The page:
Even if you are the most capable and self-sufficient person in the world, there is no reason to deal with an HIV diagnosis by yourself.
Management and many workers at the pioneering nonprofit have hit a stalemate over when and how a union vote can go forward.
That’s what nearly 50 service providers nationwide told us in our 2019 ‘Eyes on the End’ interview series. They also shared some of their solutions.
Local HIV advocate Lisa Britt shares her story of how the city's unspent HOPWA funding mess has impacted her family.
Outreach worker Antwan Matthews argues for housing and public health approaches, not criminalization of people living on the streets.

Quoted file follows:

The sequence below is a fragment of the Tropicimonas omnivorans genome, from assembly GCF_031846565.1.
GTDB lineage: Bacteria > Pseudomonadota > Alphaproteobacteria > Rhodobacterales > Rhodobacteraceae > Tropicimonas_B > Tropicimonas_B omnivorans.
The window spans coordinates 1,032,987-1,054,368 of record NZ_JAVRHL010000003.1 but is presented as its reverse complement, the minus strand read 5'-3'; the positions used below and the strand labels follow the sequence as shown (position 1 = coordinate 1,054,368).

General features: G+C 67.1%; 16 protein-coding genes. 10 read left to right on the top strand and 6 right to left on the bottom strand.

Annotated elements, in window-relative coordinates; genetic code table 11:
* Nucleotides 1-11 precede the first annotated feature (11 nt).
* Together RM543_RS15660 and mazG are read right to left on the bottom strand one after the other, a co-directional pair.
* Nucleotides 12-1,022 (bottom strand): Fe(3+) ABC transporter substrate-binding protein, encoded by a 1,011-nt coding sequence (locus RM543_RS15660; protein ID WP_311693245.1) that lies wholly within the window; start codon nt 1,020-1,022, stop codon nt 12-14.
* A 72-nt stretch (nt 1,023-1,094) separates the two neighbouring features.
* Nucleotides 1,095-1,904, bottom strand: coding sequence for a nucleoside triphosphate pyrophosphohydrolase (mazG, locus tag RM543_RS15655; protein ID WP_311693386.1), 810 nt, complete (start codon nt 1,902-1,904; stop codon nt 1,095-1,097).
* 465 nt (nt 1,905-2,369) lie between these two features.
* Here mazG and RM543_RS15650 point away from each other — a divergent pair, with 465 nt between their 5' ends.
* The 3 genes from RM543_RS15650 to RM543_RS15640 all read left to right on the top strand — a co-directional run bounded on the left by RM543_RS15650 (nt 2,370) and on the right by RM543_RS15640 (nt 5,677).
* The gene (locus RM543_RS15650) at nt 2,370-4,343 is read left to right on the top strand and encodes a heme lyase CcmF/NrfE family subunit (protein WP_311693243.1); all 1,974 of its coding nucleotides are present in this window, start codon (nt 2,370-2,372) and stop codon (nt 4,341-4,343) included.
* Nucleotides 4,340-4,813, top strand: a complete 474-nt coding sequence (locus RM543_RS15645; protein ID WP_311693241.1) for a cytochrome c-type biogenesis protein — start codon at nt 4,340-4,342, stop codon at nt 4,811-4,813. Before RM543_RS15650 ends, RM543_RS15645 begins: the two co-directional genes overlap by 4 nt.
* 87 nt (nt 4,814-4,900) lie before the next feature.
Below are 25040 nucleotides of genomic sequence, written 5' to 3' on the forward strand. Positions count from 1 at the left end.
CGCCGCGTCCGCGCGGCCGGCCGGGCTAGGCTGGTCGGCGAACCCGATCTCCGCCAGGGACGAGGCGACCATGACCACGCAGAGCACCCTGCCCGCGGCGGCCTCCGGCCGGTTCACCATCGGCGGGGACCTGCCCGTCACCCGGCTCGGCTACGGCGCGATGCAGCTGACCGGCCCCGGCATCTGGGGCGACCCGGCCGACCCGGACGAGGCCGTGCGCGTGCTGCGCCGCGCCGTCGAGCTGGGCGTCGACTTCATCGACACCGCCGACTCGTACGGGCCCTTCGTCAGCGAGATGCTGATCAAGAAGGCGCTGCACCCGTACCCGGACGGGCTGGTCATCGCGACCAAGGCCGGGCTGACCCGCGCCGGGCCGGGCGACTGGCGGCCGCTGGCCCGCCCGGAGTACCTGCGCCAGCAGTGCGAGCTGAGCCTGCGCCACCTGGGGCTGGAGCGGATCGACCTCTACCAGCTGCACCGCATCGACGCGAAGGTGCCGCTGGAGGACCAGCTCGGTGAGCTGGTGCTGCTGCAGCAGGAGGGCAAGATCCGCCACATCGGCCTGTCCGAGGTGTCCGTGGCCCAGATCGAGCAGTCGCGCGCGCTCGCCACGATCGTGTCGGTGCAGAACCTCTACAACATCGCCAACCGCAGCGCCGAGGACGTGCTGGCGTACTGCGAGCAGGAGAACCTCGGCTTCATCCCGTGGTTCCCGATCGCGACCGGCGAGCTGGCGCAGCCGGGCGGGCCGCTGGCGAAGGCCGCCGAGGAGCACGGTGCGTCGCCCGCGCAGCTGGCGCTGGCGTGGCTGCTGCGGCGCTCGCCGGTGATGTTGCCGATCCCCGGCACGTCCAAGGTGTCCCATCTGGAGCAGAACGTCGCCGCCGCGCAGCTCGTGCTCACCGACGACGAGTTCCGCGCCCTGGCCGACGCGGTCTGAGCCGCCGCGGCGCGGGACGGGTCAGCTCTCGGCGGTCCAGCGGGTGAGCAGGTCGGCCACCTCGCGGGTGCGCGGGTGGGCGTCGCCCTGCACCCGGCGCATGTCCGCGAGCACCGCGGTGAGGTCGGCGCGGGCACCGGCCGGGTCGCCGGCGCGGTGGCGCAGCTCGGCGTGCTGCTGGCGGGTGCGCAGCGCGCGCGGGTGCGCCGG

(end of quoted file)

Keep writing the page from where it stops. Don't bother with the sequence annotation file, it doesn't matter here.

Delays in payments have caused hardships for people needing rental assistance, as well as the organizations that serve them.
In conservative Central Indiana, this LGBTQ-run agency transcended its repressive origins and helps people with HIV who are discriminated against at other local institutions.
Using a one-stop-shop model of care and wraparound services, this organization makes sure clients don't have to travel to multiple centers to get their needs met.
Whether you're on public assistance or you're more well off, there are things you can do to plan for a secure future.
Despite significant medical advances in treating HIV, very different realities divide the 1.2 million Americans living with HIV. Many -- primarily people of color -- are left behind because of life circumstances.